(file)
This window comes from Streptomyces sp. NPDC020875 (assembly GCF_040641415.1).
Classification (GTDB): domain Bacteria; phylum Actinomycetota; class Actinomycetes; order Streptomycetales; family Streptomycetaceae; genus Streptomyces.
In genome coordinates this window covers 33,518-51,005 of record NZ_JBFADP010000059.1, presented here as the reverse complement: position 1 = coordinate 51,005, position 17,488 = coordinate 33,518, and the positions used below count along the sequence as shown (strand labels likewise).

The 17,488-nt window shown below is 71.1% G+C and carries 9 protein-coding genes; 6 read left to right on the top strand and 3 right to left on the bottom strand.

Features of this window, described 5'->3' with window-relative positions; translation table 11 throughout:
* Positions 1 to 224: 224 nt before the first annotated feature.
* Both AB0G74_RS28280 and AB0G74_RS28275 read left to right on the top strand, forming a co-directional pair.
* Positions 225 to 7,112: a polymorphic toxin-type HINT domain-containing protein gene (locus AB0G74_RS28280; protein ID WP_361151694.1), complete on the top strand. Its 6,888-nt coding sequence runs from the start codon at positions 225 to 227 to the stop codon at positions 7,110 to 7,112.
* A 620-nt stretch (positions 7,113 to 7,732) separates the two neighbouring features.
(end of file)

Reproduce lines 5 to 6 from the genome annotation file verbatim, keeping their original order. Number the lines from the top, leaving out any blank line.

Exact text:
Features of this window, described 5'->3' with window-relative positions; translation table 11 throughout:
* Positions 1 to 224: 224 nt before the first annotated feature.